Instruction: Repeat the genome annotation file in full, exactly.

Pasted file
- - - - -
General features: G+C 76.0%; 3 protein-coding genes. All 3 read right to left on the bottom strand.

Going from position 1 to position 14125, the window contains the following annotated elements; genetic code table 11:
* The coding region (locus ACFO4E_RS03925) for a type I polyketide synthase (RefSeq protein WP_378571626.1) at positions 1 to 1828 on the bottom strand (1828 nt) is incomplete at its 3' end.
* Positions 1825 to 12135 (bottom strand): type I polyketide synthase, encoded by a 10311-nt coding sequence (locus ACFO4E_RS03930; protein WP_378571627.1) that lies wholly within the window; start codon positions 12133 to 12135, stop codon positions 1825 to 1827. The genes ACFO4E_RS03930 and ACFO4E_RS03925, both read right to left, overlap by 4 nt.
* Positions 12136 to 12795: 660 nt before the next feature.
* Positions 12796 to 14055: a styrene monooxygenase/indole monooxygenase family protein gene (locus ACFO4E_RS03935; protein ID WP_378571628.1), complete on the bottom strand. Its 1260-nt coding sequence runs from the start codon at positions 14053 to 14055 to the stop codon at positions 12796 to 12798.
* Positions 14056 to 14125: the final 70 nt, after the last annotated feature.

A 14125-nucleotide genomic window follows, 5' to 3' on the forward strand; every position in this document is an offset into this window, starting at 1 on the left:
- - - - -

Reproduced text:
General features: G+C 76.0%; 3 protein-coding genes. All 3 read right to left on the bottom strand.

Going from position 1 to position 14125, the window contains the following annotated elements; genetic code table 11:
* The coding region (locus ACFO4E_RS03925) for a type I polyketide synthase (RefSeq protein WP_378571626.1) at positions 1 to 1828 on the bottom strand (1828 nt) is incomplete at its 3' end.
* Positions 1825 to 12135 (bottom strand): type I polyketide synthase, encoded by a 10311-nt coding sequence (locus ACFO4E_RS03930; protein WP_378571627.1) that lies wholly within the window; start codon positions 12133 to 12135, stop codon positions 1825 to 1827. The genes ACFO4E_RS03930 and ACFO4E_RS03925, both read right to left, overlap by 4 nt.
* Positions 12136 to 12795: 660 nt before the next feature.
* Positions 12796 to 14055: a styrene monooxygenase/indole monooxygenase family protein gene (locus ACFO4E_RS03935; protein ID WP_378571628.1), complete on the bottom strand. Its 1260-nt coding sequence runs from the start codon at positions 14053 to 14055 to the stop codon at positions 12796 to 12798.
* Positions 14056 to 14125: the final 70 nt, after the last annotated feature.

A 14125-nucleotide genomic window follows, 5' to 3' on the forward strand; every position in this document is an offset into this window, starting at 1 on the left: